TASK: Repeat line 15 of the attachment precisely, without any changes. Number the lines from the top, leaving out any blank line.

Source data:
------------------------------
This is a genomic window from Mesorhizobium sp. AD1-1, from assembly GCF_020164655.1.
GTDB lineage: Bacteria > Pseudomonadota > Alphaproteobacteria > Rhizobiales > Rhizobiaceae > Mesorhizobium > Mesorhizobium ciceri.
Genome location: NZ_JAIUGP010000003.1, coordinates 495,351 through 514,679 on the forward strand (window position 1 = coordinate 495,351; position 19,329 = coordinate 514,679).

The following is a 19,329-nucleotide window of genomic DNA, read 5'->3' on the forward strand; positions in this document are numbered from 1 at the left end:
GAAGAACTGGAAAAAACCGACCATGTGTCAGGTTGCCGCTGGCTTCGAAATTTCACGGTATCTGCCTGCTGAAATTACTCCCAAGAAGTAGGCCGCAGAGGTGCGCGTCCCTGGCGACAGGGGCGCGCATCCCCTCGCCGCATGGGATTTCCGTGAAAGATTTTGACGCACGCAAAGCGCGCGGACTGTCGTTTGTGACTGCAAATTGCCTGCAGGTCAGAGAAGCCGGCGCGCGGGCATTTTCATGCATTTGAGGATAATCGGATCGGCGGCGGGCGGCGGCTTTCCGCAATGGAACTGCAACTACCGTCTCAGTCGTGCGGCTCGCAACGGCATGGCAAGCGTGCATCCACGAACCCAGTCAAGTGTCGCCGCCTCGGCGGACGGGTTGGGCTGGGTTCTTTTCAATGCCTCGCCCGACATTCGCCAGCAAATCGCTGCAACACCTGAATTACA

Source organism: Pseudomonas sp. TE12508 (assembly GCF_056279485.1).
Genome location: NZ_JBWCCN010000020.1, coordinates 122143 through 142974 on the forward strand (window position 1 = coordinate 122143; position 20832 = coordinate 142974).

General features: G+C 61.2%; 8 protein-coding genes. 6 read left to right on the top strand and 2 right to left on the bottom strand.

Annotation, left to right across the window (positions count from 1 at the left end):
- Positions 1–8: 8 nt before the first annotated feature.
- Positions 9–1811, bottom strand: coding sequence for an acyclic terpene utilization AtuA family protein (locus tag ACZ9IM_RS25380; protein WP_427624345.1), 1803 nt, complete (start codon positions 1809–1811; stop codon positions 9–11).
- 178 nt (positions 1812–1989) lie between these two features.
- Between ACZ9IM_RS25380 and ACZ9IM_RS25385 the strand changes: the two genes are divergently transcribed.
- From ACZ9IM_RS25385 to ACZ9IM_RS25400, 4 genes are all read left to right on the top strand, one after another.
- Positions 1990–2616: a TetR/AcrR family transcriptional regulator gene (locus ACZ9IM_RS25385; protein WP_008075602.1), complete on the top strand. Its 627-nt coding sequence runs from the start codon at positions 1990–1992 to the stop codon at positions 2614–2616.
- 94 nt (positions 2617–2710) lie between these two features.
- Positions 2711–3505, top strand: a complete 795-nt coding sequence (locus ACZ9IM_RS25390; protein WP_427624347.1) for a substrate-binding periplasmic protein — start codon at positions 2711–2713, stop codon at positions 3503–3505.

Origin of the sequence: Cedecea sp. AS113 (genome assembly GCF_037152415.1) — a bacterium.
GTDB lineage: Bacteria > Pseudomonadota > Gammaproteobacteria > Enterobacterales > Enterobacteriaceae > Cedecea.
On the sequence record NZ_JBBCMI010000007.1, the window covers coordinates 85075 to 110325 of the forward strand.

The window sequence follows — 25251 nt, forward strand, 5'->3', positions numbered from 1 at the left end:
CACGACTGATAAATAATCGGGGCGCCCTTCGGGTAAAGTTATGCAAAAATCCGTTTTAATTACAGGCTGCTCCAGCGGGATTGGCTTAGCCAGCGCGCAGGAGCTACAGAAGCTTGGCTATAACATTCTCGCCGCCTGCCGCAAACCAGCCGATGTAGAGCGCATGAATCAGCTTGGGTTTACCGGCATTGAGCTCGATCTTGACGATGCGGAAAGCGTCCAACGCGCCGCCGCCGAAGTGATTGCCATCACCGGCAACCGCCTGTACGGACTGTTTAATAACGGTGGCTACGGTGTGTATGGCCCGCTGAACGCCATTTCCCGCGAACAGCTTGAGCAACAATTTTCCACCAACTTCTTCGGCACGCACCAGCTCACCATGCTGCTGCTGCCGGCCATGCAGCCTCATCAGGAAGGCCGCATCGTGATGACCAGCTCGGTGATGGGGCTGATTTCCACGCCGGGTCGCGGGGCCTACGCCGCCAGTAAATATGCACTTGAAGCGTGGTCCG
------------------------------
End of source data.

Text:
- Positions 1990–2616: a TetR/AcrR family transcriptional regulator gene (locus ACZ9IM_RS25385; protein WP_008075602.1), complete on the top strand. Its 627-nt coding sequence runs from the start codon at positions 1990–1992 to the stop codon at positions 2614–2616.